Taking Vintage for a New Spin

By Jason Parker Counce


I must confess that every day at GasLamp Antique and Decorating Mall, where I operate my boutique, I hear, “This is overwhelming" echo throughout the maze-like streets. In the 25,000-square-foot space, many items hide in booth after booth, in cases galore, and on walls aplenty. Visitors must think: “What do I use this for?”, “Why do I want it?”, “It is so unusual,” and “I must have it!!!”



Shopping for treasures is a great hunt if you keep an open mind and try to see the “golden goodies” in a fresh light. Whether an item is well worn with age, weather rusted, or perfectly pristine from not using it, everything has a purpose. So let’s look past ideas of “it’s just a chair, a bench, or a so-and-so” and think outside the box about how such treasures can be used in new ways.



Vintage furniture has so many styles. Some styles come and go, while others are timeless. I recently passed by Booth B-106 and saw a fabulous upholstered vinyl and wood "telephone" table with curved lines and a side seat (photo, right). I thought, “How cool is that, but so outdated for today … or is it?" My next thought was that it would make a stylish laptop desk for a small loft space. It could also be a small dressing table; just put a freestanding mirror on it. There’s storage in the shelf underneath for keeping makeup, hairbrushes, and the like in a nice container (1930s telephone table, $345).



Another of my finds was not one, but five curved metal stair step plant holders. Now, we all have less and less time to tend to plants these days, so I’m thinking, “Why not transform these into bookcases?” Or place baskets on the steps and use one in the laundry room for holding the necessities; label each step, such as “detergent,” “whites,” “darks,” and “delicates.”




We all know that luggage being pulled out of the closet or attic means “We are going on a trip!” But I look at a stack of vintage suitcases and see many possibilities. Stack a few beside a chair and you have an instant side table with lots of storage. Open a case up, put a decorative pillow in it, and – voila! – instant pet bed. You can even personalize it with your pet’s name on the luggage tag and put a few of their favorite toys in the holding pouch to keep them close, too (photo, below left, Booth B-174; suitcase prices range from $20 to $28).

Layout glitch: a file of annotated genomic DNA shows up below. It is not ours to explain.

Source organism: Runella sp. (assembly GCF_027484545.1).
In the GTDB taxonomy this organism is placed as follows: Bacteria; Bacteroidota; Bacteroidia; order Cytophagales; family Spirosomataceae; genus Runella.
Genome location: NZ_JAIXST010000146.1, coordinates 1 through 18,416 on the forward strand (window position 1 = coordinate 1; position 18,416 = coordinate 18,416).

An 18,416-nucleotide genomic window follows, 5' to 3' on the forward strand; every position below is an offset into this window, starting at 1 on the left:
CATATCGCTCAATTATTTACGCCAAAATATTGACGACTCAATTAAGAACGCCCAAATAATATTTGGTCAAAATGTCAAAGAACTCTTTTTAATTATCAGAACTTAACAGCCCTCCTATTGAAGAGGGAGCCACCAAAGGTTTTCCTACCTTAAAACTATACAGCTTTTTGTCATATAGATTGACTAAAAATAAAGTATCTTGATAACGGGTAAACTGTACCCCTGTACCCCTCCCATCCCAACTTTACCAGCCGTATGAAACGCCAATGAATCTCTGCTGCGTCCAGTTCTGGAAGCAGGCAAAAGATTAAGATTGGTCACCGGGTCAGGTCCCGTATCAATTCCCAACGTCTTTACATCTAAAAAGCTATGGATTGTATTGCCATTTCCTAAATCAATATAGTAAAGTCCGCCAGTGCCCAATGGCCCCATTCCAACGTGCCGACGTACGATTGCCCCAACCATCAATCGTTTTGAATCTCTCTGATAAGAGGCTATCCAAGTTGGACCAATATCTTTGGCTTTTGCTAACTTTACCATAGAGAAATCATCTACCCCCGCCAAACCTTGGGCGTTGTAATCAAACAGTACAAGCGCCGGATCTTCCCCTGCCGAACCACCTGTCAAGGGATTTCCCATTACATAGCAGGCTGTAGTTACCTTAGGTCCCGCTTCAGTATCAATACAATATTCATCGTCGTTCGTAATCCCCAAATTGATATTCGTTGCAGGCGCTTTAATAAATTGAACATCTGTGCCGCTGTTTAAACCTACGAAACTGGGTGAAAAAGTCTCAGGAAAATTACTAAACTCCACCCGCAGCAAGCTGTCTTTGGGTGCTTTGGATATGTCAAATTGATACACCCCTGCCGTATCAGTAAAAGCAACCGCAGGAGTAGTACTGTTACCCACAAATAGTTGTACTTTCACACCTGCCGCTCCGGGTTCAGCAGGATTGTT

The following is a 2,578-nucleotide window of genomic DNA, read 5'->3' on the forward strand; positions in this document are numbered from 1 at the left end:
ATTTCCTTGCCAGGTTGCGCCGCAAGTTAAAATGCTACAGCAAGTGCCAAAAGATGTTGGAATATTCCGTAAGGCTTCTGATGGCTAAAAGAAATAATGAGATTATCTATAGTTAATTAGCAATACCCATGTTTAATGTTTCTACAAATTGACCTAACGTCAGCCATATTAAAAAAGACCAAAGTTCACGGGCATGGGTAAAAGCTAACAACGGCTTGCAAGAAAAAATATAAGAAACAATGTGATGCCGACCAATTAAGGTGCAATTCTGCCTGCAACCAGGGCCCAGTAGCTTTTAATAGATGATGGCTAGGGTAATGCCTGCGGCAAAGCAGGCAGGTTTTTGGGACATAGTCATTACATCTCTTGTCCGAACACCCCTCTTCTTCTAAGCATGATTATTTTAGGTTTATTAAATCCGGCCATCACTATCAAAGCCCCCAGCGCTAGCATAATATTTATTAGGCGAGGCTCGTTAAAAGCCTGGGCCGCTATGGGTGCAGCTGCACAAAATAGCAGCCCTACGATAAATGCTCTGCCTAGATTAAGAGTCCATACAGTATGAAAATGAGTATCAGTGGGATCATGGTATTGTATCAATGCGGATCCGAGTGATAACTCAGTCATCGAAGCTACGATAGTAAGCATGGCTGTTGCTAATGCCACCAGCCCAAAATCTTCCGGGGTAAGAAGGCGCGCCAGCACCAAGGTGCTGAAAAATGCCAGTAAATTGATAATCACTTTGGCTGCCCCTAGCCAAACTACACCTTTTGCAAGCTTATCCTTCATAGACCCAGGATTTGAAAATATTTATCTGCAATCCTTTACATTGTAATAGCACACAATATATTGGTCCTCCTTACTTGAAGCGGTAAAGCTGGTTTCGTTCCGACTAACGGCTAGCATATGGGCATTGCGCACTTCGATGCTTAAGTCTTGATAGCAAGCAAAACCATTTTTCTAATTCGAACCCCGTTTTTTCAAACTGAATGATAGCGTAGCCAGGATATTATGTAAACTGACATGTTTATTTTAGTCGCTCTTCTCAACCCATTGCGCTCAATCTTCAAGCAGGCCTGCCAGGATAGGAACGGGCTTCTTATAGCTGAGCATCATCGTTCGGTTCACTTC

Useful items made out of random finds are in many booths. Old recycled molding is configured into new picture frames. An old Dodge Dart hubcap is reinvented into a stylish clock (at right, $40, Booth B-236). Old windows are turned into art by being painted, bejeweled and even découpaged. There is an old wooden door made into a hat rack using glass doorknobs as the hooks. Another glass doorknob, with the faceplate, was used as a pretty addition to a cheery birdhouse (below, right, $59, B-105). An old fireplace mantle can be re-styled as a shelf or as an interesting headboard.


Things that are not used as much make great plant holders, too. Like a Chippendale copper-lined champagne stand that might see the New Year or a romantic time every once in a while (in photo, below left, $125, B-105). Now it can be seen all the time in a home or a Florida room, used to hold some mums, a fern, or a floral arrangement. Also, very large bowls -- wooden, pottery, or even metal -- hold great little plant, grouped. I always seem to be putting away my tureens unless the weather’s cold and I'm serving soup or Thanksgiving dinner. I now use the tureen more when I put an orchid in it and sit it on the dining table.


Even small items you might pass by give a new perspective when you think about other usages. There are these very small porcelain baskets in Booth B-106 (photo, below right), but the question is, “What to use them for?” Well, pull them out and fill with after-dinner mints or some other treats for a great ending to a fun time. Try small ring boxes, too; it will be fun to use them and enjoy them (four baskets, $18; cloisonné box, $24.95, one of a 3-piece set at B-210). All of those odd planters you see around, like the McCoy flower pots, can be used on the table, too. Place a napkin inside of a pot and use one for each guest as his or her own personal "bread basket.” Just put an odd found knife near and a butter pat (with chive or lemon peel butter you make yourself, naturally).


I am always amazed at the ever so popular “industrial look.” This is truly the reinvention movement. Using the old medical metal furniture in a modern setting. Soldering old metal pieces into dining and side tables. Now, the old gym lockers certainly take on a different feel than they did when I was in school! There are even old concrete elements made into lamps. I can still remember the first time I met the colorful GasLamp dealer Glenn Montgomery. He looked at something random and said, “Oh, I’d wire that and make it into a lamp!” I never will forget it; it makes me laugh, even to this day. 



Well, I can go on for hours, just like when I’m looking at GasLamp with its myriad booths and items. My mind is racing with ideas, and I keep repeating, “One man’s junk ...” So, until, next time, keep looking for treasures, and enjoy life's little and re-purposed joys!

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